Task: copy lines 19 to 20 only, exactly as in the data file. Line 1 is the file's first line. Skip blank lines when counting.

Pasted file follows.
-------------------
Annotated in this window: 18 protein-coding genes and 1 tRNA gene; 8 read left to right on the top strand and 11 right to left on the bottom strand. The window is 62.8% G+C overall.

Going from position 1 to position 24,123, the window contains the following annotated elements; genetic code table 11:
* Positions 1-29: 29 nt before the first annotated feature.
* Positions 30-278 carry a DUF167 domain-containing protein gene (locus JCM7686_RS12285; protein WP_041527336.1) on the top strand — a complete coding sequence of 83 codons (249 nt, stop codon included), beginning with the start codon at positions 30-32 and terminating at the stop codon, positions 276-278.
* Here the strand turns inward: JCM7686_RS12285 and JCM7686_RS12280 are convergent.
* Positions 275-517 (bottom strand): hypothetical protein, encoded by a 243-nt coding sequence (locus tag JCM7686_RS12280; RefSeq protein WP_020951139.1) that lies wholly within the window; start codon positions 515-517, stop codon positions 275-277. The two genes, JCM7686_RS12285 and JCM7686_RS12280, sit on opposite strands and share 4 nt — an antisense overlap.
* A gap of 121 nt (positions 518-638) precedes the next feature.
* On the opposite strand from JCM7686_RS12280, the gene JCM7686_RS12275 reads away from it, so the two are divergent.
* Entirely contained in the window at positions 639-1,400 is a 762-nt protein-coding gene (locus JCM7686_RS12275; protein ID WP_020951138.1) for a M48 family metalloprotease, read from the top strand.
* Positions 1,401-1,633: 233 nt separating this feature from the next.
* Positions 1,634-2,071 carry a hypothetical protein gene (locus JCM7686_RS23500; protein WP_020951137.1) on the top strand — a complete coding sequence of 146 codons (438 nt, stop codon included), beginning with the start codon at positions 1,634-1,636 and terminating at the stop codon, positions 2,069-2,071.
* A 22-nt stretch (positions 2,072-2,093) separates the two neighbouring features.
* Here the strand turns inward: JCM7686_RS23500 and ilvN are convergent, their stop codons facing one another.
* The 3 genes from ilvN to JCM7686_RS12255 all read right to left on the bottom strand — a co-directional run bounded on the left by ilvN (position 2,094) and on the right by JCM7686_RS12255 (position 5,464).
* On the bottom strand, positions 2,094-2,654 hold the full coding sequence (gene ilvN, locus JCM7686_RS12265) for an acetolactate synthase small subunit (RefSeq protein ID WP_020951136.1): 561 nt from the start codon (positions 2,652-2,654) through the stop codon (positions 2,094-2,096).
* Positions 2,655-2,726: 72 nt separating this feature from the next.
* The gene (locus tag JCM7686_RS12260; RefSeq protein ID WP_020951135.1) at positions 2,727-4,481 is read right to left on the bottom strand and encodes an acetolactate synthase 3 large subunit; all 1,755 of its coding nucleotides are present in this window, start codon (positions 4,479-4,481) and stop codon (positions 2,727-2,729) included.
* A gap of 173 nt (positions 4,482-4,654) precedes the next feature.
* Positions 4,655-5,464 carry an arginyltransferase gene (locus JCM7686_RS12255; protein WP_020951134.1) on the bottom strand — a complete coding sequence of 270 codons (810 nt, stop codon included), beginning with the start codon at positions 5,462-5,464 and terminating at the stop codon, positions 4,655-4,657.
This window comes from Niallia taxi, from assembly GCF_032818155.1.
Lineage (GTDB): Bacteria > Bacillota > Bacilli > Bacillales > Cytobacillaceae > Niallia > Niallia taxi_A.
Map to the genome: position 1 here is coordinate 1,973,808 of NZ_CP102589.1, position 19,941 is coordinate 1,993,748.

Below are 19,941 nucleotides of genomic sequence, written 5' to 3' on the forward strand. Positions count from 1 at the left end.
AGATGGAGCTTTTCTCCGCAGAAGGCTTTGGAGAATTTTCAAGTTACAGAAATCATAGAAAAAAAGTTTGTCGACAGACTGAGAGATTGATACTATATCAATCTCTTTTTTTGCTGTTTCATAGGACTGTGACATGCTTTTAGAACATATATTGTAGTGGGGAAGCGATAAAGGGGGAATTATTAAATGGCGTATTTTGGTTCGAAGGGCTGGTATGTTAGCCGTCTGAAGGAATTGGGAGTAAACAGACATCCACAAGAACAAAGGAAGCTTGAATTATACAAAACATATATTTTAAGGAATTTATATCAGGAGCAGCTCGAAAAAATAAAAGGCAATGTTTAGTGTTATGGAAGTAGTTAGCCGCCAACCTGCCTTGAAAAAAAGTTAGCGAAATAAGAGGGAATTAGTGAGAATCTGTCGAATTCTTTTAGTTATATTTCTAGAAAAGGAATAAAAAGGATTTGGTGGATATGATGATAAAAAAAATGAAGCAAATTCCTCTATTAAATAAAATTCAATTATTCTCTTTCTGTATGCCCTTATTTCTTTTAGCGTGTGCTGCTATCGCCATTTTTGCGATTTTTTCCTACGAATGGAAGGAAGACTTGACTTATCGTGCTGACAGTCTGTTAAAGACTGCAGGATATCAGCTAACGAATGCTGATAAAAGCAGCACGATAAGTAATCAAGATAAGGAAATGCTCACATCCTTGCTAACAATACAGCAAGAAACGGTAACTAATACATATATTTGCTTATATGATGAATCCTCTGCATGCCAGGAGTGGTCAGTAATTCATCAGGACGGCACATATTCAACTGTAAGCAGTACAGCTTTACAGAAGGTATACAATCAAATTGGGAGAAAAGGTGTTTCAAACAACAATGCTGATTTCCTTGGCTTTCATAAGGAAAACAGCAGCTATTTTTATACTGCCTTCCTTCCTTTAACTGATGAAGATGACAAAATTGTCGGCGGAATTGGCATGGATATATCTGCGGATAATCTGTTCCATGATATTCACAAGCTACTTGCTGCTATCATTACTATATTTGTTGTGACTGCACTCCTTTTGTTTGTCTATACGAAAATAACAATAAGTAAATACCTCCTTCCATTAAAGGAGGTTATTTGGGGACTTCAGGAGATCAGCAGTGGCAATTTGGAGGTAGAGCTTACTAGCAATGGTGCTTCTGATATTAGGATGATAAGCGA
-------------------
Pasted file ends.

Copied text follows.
* Positions 4,655-5,464 carry an arginyltransferase gene (locus JCM7686_RS12255; protein WP_020951134.1) on the bottom strand — a complete coding sequence of 270 codons (810 nt, stop codon included), beginning with the start codon at positions 5,462-5,464 and terminating at the stop codon, positions 4,655-4,657.
This window comes from Niallia taxi, from assembly GCF_032818155.1.